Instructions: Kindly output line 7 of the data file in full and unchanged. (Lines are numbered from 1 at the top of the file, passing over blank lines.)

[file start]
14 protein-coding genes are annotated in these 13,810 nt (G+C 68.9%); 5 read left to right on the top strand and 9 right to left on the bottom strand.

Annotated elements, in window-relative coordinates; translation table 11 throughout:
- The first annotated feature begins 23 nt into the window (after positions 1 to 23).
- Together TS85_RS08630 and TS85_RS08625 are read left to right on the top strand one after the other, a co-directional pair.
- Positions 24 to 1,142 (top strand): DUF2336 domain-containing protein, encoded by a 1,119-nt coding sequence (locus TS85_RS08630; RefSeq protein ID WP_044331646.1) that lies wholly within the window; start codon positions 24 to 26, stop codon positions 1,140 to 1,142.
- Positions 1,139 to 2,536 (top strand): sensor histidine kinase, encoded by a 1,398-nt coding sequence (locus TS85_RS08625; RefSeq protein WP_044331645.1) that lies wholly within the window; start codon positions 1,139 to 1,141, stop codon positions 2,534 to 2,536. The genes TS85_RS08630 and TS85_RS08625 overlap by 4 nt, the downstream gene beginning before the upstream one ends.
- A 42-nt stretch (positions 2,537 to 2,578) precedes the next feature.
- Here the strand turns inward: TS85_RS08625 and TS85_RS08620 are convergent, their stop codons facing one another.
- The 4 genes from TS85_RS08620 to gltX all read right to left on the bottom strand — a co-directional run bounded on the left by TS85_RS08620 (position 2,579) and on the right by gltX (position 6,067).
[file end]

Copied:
- A 42-nt stretch (positions 2,537 to 2,578) precedes the next feature.